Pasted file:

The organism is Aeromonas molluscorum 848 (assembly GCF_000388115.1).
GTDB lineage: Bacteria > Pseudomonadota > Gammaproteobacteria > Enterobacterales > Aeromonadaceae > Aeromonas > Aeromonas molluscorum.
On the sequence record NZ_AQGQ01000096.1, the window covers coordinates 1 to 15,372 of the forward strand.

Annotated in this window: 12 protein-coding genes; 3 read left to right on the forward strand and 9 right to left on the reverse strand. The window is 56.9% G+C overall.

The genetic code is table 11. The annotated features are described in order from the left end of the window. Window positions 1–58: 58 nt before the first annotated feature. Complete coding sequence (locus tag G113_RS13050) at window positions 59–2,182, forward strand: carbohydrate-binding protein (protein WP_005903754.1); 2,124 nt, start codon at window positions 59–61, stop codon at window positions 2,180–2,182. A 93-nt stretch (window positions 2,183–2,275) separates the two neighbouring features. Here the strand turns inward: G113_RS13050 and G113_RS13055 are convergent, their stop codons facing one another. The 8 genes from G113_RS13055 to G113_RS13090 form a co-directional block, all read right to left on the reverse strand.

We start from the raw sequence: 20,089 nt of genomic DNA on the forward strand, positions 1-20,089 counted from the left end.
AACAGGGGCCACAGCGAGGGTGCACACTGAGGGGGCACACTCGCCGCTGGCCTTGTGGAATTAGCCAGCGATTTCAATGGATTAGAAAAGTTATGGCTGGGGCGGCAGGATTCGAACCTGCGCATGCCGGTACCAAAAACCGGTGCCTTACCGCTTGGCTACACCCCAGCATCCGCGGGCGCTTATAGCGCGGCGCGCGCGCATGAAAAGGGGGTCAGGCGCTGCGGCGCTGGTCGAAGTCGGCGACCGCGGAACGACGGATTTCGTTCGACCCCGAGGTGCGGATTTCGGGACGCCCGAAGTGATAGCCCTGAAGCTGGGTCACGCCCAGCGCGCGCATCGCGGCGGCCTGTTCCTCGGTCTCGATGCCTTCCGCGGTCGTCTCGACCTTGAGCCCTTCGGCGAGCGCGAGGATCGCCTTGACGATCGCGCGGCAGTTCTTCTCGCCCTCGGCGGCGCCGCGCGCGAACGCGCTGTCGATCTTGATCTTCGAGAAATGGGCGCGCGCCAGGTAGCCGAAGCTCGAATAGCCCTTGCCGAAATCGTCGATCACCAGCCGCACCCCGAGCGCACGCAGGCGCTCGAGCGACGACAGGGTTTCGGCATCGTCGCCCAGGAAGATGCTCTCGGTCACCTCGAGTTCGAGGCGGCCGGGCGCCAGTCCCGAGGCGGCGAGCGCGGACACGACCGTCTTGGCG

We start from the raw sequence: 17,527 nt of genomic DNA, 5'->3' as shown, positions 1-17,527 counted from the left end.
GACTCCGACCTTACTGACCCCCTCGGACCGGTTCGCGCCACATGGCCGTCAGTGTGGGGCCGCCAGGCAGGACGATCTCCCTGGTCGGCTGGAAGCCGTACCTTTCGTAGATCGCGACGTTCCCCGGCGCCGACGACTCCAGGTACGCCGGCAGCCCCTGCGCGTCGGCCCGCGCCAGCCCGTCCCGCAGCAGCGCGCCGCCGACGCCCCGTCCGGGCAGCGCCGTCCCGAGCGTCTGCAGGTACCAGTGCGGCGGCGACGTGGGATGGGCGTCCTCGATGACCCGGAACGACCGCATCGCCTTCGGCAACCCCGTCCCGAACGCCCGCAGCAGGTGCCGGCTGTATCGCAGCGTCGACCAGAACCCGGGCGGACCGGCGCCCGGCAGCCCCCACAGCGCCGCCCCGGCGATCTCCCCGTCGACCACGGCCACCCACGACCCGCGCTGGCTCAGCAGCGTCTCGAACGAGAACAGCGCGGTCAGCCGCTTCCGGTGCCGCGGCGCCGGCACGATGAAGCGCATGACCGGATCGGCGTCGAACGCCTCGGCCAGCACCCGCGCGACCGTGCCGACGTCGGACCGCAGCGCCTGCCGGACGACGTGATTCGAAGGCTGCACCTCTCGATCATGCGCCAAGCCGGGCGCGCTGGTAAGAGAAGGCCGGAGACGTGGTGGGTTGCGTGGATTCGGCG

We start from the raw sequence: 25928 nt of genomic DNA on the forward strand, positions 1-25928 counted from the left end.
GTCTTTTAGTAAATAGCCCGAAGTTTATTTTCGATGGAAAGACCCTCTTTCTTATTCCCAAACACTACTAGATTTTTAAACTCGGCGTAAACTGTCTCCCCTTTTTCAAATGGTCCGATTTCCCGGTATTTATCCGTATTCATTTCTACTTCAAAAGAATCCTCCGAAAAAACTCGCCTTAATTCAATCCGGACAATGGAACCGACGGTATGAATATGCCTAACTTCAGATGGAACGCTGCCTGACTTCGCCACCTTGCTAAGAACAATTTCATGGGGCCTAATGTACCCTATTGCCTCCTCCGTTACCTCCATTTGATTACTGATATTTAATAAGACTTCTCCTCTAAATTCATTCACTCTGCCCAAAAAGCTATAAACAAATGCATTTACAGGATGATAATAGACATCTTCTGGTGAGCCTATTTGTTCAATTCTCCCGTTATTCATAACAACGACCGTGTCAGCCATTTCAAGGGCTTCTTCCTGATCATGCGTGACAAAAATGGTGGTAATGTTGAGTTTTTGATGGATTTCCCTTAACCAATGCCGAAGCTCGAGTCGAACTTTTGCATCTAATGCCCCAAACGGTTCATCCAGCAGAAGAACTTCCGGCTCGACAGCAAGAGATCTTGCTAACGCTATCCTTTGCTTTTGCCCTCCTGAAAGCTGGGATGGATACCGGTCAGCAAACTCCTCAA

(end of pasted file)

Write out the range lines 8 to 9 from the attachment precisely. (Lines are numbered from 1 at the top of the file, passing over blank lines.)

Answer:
We start from the raw sequence: 17,527 nt of genomic DNA, 5'->3' as shown, positions 1-17,527 counted from the left end.
GACTCCGACCTTACTGACCCCCTCGGACCGGTTCGCGCCACATGGCCGTCAGTGTGGGGCCGCCAGGCAGGACGATCTCCCTGGTCGGCTGGAAGCCGTACCTTTCGTAGATCGCGACGTTCCCCGGCGCCGACGACTCCAGGTACGCCGGCAGCCCCTGCGCGTCGGCCCGCGCCAGCCCGTCCCGCAGCAGCGCGCCGCCGACGCCCCGTCCGGGCAGCGCCGTCCCGAGCGTCTGCAGGTACCAGTGCGGCGGCGACGTGGGATGGGCGTCCTCGATGACCCGGAACGACCGCATCGCCTTCGGCAACCCCGTCCCGAACGCCCGCAGCAGGTGCCGGCTGTATCGCAGCGTCGACCAGAACCCGGGCGGACCGGCGCCCGGCAGCCCCCACAGCGCCGCCCCGGCGATCTCCCCGTCGACCACGGCCACCCACGACCCGCGCTGGCTCAGCAGCGTCTCGAACGAGAACAGCGCGGTCAGCCGCTTCCGGTGCCGCGGCGCCGGCACGATGAAGCGCATGACCGGATCGGCGTCGAACGCCTCGGCCAGCACCCGCGCGACCGTGCCGACGTCGGACCGCAGCGCCTGCCGGACGACGTGATTCGAAGGCTGCACCTCTCGATCATGCGCCAAGCCGGGCGCGCTGGTAAGAGAAGGCCGGAGACGTGGTGGGTTGCGTGGATTCGGCG